Iron bacteria in well water and how to remove them?

Are you one of the nearly 45 million Americans who get their water from a private well? Are there iron bacteria in the well water? This could be the case if your water is rusty or stinks. Don’t worry, it’s a very common well water problem.

While iron bacteria do not pose a health risk, they can damage your home and even other water treatment equipment. Worse, iron bacteria are often misdiagnosed. If treated incorrectly, small problems can become significantly worse.

What are Iron bacteria?

Iron bacteria are small living organisms that occur naturally in soil, shallow groundwater, and surface water. These bacteria combine iron (or manganese) and oxygen to form deposits of “rust”, bacterial cells, and a slimy material that adheres the bacteria to well pipes, pumps, and plumbing fixtures.

Iron bacteria are microorganisms that occur in the soil, in iron-rich groundwater, and in surface water. Similar to iron deposits in the soil, iron bacteria enter the aquifer (well water source) through rain or underground seismic movements.

Although normally harmless, iron bacteria eat and break down the iron molecules when they have access to oxygen (especially when it is in high concentration).

This leads to bacterial overgrowth. Since well water is rich in iron and other minerals, the iron bacteria in well water reservoirs have favorable conditions for reproduction.

Once the bacteria have dissolved enough iron, they excrete rust-colored slime in the water.

When this happens, the rust-colored, slimy organisms migrate through the water or well system and attach to surfaces.

These finishes include everything from the well reservoir to the pipes that distribute water throughout the home. You may experience a slimy sensation or a metallic taste in your water at some point.

What are the effects of iron bacteria?

The dramatic effects of iron bacteria can be seen in surface water – brown, slimy masses at the bottom of streams and sea shore and an oily sheen on the water. Iron bacterial infestation in wells can cause:

  • Unpleasant taste and/or odor reminiscent of heating oil, sewage, or decaying vegetation.
  • Reduced well yields due to biofilm clogging.
  • Rusty slime deposits in the toilet tank, on filters, or inside the fountain body.
  • Premature corrosion of downhole components.
  • Difficulty eliminating coliform bacteria as the biofilm protects the bacteria from the chlorine disinfectant.
  • Expensive and difficult well rehabilitation

How to Detect Iron Bacteria

Tastes and Odors

  • Swampy, oily or petroleum, cucumber, sewage, rotten vegetation, or musty.
  • May be more noticeable after the water has not been used for a while.


  • Yellow, orange, red, or brown stains and colored water.
  • Rainbow-colored, oil-like sheen.

Red Slimy Deposits

  • Sticky rusty, yellow, brown, or grey slime.
  • “Feathery” or filamentous growths (especially in standing water).

You can confirm that it is iron bacteria by having the water tested at a laboratory.

How to Remove Iron Bacteria From Well Water

There are a number of methods and treatments specifically designed to remove iron bacteria from private well water sources. Physical removal, shock chlorination, and continuous disinfection can be used for this.

Physical Removal

The first step in treating iron bacteria is physical removal. A professional plumber or handyman is best suited for this job.

First, your well equipment is removed and cleaned. A plumber will also clean the inside of your fountain casing and prepare the system for chemical treatment.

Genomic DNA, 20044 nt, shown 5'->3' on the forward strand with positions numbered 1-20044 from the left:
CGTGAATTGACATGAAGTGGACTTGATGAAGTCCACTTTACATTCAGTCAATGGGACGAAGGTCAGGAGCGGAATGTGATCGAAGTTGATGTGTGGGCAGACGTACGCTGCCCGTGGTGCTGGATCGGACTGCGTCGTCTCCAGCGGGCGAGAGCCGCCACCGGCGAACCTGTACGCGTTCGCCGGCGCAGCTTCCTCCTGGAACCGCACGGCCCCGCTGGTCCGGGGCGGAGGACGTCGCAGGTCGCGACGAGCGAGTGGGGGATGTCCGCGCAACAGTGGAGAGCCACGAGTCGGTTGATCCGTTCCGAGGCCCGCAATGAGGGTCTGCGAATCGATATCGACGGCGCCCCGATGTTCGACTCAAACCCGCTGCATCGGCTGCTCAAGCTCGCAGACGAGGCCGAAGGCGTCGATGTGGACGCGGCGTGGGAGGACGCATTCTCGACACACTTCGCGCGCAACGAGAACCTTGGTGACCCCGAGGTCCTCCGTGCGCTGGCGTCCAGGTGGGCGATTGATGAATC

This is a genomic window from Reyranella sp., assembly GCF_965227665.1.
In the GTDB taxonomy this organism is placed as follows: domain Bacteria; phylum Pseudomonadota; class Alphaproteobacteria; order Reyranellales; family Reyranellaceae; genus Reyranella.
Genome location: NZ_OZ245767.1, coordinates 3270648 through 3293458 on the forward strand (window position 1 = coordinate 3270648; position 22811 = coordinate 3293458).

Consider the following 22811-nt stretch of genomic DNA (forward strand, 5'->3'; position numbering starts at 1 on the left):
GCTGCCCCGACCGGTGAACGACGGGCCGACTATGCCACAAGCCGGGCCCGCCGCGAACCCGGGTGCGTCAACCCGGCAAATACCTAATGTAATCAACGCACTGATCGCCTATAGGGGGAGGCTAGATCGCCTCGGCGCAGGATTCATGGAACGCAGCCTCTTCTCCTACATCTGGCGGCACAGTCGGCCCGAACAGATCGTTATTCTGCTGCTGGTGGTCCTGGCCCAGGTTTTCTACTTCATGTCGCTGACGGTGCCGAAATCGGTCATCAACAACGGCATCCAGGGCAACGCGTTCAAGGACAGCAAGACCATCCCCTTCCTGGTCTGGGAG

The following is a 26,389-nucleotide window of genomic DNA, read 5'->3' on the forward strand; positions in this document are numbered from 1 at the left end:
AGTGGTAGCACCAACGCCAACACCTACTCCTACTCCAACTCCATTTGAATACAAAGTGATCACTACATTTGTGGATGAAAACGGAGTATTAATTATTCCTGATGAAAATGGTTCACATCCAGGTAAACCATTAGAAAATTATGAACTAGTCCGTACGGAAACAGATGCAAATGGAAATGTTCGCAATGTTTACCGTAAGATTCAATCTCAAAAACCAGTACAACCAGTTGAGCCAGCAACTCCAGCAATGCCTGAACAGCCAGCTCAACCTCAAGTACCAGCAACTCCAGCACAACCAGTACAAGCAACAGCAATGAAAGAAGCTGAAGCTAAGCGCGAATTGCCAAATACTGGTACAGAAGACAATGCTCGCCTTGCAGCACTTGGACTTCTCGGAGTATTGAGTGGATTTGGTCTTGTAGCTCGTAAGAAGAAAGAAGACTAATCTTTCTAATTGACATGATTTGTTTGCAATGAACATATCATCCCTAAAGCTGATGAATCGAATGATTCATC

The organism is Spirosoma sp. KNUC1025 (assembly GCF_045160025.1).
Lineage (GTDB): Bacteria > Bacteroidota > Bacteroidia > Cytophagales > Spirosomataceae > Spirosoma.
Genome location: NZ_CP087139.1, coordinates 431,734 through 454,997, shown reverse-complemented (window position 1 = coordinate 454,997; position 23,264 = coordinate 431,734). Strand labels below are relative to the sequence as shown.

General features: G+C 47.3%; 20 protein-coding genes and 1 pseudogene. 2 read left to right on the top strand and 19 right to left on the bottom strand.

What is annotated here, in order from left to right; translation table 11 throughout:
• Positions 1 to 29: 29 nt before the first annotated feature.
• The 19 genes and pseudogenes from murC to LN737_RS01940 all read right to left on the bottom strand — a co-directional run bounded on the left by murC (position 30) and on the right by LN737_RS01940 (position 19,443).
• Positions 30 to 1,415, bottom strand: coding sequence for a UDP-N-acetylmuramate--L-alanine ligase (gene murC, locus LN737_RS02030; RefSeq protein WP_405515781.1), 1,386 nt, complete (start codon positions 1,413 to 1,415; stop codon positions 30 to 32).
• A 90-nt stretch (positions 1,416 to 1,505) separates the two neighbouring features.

Shock Chlorination

If you’re struggling with a particularly bad iron bacteria problem, shock chlorination may be the best option for you.

This method removes most bacteria immediately. If iron bacteria have accumulated over a period of months or years, shock chlorination is effective enough to solve the problem.

In chlorine shock disinfection, household bleach or a similar disinfectant is circulated through well water systems and household plumbing. One to two weeks after performing this treatment, you should retest your well water to determine bacterial levels.

Note that chlorine, while cheap, is not always the most effective remedy. You may need to use chlorine more than once to treat your well. Make sure you’re using the right concentration of chlorine to effectively address the problem.

You can use around 200ppm of chlorine to combat iron and sulfur bacteria. If you are not using a continuous disinfection system, you may need to shock your system 2-3 times a year.

Continuous Disinfection

Shock chlorination can remove most of the iron bacteria from the water. However, this type of water treatment may not be able to reach all bacteria, as layered deposits often occur.

Prolonged and long-term contact with a disinfectant is required to kill bacteria and keep them at bay.

This method follows these steps:

1) Chemical Injection

Chemical injection is one of the most common and effective means of long-term removal of iron bacteria.

This water treatment process uses the same method as a municipal water utility. The system injects a chemical – usually chlorine – into your water that acts as a disinfectant, killing ferrous bacteria and similar organisms.

2) Retention

After injection, your drinking water must sit in a storage tank for a few minutes before it can be used.

Chlorine cannot kill bacteria immediately. Instead of going straight into your home, the water is held in a holding tank long enough for the chlorine to do its job. The size of this tank determines how much water is available to you at any given time.

3) Filtration

The final step in continuous disinfection is to remove contaminants from the water, including bacteria and oxidized metals, as well as disinfectant chemicals.

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